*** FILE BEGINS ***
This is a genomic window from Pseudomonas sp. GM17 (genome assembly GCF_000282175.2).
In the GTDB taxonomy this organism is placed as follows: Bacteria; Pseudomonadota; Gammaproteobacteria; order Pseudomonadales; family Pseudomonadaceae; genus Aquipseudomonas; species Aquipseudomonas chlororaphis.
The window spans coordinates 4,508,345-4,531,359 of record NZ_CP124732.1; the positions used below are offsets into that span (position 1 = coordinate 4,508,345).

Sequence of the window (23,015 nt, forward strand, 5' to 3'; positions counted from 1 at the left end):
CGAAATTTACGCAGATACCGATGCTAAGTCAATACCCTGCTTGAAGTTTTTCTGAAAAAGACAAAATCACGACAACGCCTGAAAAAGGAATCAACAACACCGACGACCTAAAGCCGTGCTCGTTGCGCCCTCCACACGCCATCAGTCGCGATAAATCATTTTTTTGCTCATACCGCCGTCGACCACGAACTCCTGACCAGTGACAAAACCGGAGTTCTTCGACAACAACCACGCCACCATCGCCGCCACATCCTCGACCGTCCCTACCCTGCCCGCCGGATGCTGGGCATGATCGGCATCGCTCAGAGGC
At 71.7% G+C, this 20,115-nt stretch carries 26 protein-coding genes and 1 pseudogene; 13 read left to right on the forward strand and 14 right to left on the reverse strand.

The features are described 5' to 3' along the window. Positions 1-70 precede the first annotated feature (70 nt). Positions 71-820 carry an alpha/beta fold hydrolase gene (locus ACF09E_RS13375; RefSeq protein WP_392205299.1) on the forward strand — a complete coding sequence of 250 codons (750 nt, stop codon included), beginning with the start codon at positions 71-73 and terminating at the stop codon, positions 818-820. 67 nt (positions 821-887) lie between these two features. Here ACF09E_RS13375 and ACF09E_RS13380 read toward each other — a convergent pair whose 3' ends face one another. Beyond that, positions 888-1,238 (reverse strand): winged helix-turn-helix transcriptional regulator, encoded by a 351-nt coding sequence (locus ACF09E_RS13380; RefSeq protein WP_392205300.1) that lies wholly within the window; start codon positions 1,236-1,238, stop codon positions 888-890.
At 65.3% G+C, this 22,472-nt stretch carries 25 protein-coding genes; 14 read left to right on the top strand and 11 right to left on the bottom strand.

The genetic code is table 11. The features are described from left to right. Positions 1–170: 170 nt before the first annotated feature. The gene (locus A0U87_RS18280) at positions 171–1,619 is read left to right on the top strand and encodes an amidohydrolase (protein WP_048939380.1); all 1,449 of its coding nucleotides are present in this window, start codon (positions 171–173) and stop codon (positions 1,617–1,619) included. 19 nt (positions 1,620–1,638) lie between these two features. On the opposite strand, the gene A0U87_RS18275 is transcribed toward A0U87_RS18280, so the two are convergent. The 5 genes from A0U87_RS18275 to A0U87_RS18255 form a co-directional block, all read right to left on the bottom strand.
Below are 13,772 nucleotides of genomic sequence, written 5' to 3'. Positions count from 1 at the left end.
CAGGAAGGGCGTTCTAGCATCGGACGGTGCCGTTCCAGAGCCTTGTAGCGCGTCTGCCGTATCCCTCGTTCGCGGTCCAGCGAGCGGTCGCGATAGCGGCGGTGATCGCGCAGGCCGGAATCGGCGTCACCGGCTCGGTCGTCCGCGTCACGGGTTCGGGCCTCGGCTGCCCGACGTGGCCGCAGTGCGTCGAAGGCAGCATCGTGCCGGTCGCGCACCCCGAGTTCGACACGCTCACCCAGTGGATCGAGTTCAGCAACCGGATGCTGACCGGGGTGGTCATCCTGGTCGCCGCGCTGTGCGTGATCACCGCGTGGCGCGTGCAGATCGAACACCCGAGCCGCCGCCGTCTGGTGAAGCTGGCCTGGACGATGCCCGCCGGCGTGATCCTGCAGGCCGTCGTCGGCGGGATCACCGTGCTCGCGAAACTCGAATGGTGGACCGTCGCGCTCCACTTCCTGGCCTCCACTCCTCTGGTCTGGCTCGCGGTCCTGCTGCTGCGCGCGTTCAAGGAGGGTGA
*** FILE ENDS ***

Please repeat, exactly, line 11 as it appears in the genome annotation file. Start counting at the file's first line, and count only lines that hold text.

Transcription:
CAGGAAGGGCGTTCTAGCATCGGACGGTGCCGTTCCAGAGCCTTGTAGCGCGTCTGCCGTATCCCTCGTTCGCGGTCCAGCGAGCGGTCGCGATAGCGGCGGTGATCGCGCAGGCCGGAATCGGCGTCACCGGCTCGGTCGTCCGCGTCACGGGTTCGGGCCTCGGCTGCCCGACGTGGCCGCAGTGCGTCGAAGGCAGCATCGTGCCGGTCGCGCACCCCGAGTTCGACACGCTCACCCAGTGGATCGAGTTCAGCAACCGGATGCTGACCGGGGTGGTCATCCTGGTCGCCGCGCTGTGCGTGATCACCGCGTGGCGCGTGCAGATCGAACACCCGAGCCGCCGCCGTCTGGTGAAGCTGGCCTGGACGATGCCCGCCGGCGTGATCCTGCAGGCCGTCGTCGGCGGGATCACCGTGCTCGCGAAACTCGAATGGTGGACCGTCGCGCTCCACTTCCTGGCCTCCACTCCTCTGGTCTGGCTCGCGGTCCTGCTGCTGCGCGCGTTCAAGGAGGGTGA